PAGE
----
The Will to Kill
A Mike Hammer Novel
Mickey Spillane and Max Allan Collins
Titan Books, March 2017
Another uncompleted Mickey Spillane manuscript finished by Max Collins finds Mike Hammer walking along the Hudson River in the middle of the night, unable to sleep, and discovering half a body, the upper torso, on an ice floe. It turns out the half a corpse was the trusted butler of a wealthy inventor who was the captain of Pat Chambers, Mike’s homicide detective buddy, when he first joined the police force. Pat suspects his friend’s death may have been a murder and “retains” Mike to investigate.
Mike travels to dead man’s Sullivan County estate where he meets the various members of the man’s dysfunctional family and employees. The daughter also retains Mike, who suspects not only that the father was murdered, but that the butler was as well. Each of the grown children, two older brothers, and their younger half siblings (the daughter and a brother) has a motive to murder the others. Under the terms of their father’s will, the inheritances don’t kick in until age 40 and in the event of a death, that portion reverts to the corpus, fattening the eventual amount for the survivors.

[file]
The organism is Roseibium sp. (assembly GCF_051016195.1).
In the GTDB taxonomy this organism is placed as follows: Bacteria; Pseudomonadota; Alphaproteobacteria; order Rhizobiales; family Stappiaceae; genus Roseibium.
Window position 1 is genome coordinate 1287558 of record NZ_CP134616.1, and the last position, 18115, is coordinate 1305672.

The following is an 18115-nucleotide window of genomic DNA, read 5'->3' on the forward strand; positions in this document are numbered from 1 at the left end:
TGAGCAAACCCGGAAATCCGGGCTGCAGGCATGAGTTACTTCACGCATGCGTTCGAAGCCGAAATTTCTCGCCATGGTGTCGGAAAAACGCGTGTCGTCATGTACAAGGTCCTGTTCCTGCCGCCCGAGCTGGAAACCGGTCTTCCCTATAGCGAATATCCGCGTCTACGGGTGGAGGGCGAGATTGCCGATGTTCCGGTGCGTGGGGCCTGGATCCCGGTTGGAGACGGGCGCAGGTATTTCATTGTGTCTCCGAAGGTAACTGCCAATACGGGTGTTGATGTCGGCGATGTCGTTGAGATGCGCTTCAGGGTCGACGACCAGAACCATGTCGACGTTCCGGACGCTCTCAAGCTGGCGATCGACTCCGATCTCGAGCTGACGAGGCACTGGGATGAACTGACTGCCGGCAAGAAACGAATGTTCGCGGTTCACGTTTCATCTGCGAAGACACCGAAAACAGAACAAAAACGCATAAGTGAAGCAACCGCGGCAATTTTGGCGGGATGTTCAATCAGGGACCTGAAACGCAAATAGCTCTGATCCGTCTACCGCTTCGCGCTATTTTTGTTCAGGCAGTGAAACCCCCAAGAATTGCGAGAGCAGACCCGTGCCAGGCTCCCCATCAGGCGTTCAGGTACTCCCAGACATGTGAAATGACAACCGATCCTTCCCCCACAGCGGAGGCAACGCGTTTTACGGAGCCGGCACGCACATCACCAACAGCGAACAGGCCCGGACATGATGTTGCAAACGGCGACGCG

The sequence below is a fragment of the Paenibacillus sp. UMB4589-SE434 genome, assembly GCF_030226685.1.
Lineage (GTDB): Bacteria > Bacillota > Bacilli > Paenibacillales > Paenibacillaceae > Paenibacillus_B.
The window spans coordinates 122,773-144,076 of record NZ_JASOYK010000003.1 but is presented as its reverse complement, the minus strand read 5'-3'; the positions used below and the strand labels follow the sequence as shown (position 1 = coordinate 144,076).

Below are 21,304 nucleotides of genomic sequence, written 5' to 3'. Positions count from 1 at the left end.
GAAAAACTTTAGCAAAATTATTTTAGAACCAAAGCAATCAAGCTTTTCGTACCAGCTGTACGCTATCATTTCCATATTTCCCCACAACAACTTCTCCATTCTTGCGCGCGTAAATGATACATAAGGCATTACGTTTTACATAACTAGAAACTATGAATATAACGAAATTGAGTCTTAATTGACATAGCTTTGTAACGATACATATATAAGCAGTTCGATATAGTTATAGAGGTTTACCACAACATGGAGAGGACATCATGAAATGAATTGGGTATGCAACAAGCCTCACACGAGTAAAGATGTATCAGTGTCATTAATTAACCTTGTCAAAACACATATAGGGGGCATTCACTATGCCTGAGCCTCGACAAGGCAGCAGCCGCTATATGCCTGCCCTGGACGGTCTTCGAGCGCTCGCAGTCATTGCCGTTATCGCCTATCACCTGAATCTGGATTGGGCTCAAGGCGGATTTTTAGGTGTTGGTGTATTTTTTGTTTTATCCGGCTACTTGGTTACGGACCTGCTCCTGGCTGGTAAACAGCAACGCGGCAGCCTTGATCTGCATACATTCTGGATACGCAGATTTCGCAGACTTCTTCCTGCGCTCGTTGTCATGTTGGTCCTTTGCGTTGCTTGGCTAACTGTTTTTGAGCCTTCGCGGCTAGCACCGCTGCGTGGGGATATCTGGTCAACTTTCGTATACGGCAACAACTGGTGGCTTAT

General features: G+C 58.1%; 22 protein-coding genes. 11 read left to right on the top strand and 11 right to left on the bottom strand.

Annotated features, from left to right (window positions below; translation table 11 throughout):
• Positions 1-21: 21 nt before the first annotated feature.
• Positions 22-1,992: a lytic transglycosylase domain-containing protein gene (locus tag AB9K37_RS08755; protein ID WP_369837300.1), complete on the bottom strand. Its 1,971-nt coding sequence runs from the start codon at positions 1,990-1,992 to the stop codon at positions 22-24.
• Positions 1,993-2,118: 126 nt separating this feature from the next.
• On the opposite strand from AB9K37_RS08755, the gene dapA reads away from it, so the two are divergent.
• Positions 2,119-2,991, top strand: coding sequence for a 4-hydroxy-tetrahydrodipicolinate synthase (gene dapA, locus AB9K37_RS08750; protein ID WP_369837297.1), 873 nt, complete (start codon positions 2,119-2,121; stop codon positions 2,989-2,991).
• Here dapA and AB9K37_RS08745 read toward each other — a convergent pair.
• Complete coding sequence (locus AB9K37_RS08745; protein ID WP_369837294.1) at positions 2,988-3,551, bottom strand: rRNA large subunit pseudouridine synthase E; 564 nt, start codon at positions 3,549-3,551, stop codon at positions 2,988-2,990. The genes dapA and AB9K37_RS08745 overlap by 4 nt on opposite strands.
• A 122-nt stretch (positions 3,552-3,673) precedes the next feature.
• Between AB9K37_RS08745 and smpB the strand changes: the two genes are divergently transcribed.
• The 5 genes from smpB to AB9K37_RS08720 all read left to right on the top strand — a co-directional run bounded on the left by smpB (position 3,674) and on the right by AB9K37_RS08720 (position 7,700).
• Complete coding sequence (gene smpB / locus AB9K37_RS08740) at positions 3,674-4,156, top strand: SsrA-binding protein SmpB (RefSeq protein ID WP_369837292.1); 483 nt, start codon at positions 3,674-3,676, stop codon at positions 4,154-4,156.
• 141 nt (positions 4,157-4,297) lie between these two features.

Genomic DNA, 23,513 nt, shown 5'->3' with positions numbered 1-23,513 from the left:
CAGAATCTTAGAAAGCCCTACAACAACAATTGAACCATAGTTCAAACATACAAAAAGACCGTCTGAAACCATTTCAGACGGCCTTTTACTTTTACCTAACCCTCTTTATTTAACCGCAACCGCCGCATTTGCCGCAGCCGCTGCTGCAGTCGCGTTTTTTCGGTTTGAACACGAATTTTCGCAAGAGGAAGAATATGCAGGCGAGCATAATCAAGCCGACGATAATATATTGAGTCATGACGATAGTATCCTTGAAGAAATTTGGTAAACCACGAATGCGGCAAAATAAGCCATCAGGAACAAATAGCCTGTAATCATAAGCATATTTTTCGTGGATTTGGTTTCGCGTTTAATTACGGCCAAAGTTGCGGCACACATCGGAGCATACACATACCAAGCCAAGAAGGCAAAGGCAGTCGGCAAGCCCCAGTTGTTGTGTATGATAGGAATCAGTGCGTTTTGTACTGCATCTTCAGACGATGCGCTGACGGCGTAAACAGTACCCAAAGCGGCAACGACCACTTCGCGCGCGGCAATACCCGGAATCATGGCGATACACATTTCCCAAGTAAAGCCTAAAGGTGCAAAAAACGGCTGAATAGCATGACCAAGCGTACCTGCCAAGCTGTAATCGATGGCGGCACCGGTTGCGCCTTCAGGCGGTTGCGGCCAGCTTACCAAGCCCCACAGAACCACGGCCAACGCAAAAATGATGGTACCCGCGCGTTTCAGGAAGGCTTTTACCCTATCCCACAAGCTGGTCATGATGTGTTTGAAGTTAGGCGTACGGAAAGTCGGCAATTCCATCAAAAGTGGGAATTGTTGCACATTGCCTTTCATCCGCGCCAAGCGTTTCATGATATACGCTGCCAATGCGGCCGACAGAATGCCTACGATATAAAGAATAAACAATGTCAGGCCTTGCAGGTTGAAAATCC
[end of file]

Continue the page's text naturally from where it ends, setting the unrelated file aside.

The novel is slightly different from the accustomed Spillane genre: it is more akin to a traditional detective mystery, albeit with Mike Hammer wisecracks, a smattering of sex and firearms. Not that there’s anything wrong with that approach. But somehow it left this reader with a desire for something more. In any event, it is a good read and can be recommended.
Reviewed by Ted Feit, April 2017.
Reading series’ continuations by new authors is an interesting experience, especially when one is a strong fan of the original works and very familiar with them. For example, Anne Hillerman is a very good writer but “not quite Tony” and I couldn’t erase a tendency to compare when I read her first Navajo novel. Had I been able to start fresh, I might like her work more for its own value. I have read other series continuation works by second authors without mental “but . . .? ” blips. I suspect one big challenge is living inside the skin of major characters to the degree that the original author did.
Radine: I have been longing to read Tony Hillerman’s series. It is evident you are enamored.
Nice review, Ted; I remember my Father reading Mickey Spillane.
I’m going to forward this to a friend who (I believe) might enjoy this. He’s a historian. The story, along with the inclusion of Mike Hammer sounds like something he might read. Good review.